A different group got to see another side of health care by making meals at the Ronald McDonald House. VTC student Jarred Hicks gave an example that impacted him personally. “There was one woman who was there all three times we served dinner. If you start thinking about the impact beyond just the fact that she has a child in the hospital for weeks now, you have to think, she’s also coming from far away. So what’s going on with the rest of her family? Does she have family at home or other kids who are being affected by this? Those were the impacts this [project] had on us.”
Katie Dederer, a VTC student who also pitched in at the Ronald McDonald House, expressed similar sentiments. “We got to reflect, not only on the medical aspect of health, our future professions, but also the humanistic aspect and address some of the concerns that go into medical care that are outside the realm of the hospital.”
Several groups got the opportunity to interact with local children by working with Roanoke City Public Schools and organizations that support the school system. A group that tutored students in science and math at William Fleming High School saw the students’ test scores improve from the time they started working with them. That motivated many of the students to go beyond their required service hours. “We all put in the required time, but a few of us actually came on other Saturdays that weren’t even counted into the project because they did that on their own time,” said Jefferson College of Health Sciences student Joshua Becker. “Seeing that initiative beyond the scope of the project was motivating to all of us in the group and helped us be more on board and involved in the project.” Many group members have continued tutoring at the high school.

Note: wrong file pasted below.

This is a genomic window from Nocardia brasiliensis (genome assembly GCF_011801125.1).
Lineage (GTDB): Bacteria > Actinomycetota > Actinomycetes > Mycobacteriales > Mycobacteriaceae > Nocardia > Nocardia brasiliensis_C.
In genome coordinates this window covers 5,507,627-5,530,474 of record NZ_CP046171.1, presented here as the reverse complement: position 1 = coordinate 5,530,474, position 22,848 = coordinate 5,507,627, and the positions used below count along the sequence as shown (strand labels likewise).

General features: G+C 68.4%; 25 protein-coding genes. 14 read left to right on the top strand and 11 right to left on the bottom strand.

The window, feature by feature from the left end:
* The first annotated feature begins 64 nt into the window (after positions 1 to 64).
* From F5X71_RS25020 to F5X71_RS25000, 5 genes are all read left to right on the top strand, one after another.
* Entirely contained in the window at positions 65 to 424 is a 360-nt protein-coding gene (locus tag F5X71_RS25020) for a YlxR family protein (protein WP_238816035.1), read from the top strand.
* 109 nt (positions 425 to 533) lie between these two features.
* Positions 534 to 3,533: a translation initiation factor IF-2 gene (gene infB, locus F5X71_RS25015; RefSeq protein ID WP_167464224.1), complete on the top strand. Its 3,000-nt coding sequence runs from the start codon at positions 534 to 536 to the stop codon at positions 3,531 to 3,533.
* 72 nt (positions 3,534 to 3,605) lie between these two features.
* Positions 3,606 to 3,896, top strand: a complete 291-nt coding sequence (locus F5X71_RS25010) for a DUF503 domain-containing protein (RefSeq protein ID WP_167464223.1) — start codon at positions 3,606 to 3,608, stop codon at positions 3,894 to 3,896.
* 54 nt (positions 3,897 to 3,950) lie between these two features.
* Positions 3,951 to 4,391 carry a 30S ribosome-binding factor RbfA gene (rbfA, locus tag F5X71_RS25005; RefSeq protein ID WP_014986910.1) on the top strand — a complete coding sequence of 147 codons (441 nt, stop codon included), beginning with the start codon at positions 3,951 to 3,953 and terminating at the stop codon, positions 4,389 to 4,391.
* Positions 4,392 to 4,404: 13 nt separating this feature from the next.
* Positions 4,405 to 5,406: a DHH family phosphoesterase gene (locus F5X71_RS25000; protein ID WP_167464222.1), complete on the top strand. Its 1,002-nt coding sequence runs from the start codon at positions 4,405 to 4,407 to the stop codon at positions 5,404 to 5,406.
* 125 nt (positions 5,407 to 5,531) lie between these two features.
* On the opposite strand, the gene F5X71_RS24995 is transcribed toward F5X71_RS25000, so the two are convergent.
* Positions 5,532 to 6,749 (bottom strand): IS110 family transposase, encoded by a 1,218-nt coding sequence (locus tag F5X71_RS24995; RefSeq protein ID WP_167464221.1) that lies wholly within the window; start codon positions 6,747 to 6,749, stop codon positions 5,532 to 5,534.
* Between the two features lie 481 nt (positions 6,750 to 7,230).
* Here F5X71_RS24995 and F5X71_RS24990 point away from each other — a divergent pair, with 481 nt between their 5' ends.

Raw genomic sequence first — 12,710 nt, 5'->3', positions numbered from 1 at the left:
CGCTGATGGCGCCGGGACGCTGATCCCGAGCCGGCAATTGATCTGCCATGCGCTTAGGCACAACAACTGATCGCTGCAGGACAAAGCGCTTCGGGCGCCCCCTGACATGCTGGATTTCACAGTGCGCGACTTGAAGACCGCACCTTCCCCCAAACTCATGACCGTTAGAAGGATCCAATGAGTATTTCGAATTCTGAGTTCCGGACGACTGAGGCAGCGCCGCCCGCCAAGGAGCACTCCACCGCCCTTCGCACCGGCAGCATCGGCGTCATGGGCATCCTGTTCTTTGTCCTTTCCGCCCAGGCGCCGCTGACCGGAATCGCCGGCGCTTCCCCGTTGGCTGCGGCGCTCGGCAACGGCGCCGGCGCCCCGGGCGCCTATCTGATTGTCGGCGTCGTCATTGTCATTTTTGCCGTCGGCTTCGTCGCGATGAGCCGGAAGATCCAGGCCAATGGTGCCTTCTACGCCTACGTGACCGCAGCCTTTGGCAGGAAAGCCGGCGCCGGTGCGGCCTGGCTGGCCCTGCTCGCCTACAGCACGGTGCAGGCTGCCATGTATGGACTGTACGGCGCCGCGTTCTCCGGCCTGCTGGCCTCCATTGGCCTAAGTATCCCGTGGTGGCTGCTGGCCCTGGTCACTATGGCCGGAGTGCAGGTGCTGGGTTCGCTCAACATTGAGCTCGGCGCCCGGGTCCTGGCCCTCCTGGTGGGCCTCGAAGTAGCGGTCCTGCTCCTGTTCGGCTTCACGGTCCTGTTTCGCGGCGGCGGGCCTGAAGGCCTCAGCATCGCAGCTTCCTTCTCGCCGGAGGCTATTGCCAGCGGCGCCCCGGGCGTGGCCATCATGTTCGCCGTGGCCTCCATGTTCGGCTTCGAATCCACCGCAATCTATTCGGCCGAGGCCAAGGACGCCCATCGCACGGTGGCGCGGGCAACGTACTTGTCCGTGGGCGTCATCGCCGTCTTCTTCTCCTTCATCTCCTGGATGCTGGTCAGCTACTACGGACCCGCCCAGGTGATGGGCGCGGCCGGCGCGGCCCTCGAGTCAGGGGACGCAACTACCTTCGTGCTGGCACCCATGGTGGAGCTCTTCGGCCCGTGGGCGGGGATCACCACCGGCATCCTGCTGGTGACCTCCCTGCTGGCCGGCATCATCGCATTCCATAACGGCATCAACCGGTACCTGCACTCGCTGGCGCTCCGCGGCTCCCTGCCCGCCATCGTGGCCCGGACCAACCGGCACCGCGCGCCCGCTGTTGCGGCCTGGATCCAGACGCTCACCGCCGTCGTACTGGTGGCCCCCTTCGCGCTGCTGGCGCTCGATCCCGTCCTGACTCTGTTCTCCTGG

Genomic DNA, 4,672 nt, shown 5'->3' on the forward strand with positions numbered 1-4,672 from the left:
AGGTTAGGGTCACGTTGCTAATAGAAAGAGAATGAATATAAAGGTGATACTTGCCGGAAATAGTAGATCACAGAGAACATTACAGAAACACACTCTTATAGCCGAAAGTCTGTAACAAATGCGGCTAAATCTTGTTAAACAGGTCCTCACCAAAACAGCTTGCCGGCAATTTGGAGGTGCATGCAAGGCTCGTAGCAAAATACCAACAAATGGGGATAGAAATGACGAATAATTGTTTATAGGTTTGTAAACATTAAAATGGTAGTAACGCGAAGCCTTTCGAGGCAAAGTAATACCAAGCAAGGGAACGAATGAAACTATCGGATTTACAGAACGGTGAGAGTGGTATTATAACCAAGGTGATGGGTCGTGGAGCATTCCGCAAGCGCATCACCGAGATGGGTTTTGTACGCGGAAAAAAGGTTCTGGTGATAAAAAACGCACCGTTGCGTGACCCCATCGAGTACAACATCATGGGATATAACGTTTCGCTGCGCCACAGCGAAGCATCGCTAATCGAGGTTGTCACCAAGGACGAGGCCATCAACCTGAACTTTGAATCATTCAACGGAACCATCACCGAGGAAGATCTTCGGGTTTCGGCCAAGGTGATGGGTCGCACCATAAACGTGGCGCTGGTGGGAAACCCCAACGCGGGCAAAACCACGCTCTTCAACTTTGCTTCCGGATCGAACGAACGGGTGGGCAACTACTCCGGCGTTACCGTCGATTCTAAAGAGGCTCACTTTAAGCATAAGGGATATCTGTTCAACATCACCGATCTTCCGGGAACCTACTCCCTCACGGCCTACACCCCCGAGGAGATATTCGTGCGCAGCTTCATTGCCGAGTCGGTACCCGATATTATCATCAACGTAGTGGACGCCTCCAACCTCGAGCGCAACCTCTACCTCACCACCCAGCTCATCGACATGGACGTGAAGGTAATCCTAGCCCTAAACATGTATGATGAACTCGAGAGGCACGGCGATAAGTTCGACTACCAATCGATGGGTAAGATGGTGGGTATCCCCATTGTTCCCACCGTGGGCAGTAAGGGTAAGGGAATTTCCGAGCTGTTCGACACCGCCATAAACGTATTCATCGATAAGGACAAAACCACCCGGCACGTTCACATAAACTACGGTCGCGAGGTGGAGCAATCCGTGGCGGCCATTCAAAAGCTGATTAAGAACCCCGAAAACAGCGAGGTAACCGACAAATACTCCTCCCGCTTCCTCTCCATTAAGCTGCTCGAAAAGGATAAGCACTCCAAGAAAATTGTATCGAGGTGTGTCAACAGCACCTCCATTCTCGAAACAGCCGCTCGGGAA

After the presentations in the auditorium, the service learning groups had the opportunity to interact with other groups, school leaders, and community members with a poster reception in the student commons room.
The Virginia Tech Carilion School of Medicine and Research Institute joins the basic science, life science, bioinformatics, and engineering strengths of Virginia Tech with the medical practice and medical education experience of Carilion Clinic. Virginia Tech Carilion is located in a new biomedical health sciences campus in Roanoke, adjacent to Carilion Clinic and near Carilion Roanoke Memorial Hospital.
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Starting a new medical school and developing an innovative curriculum can be a daunting task, but Rick Vari was up to the challenge. As the country’s first chair of a department of interprofessionalism in medical education, he is hard at work to not only ensure the success of the program, but the success of the students as well.
David Trinkle, M.D., is a busy person. As associate dean of community and culture at the Virginia Tech Carilion School of Medicine, vice mayor of Roanoke, and a local business owner, he tirelessly networks in search of new and innovative ways to involve students in the Roanoke community.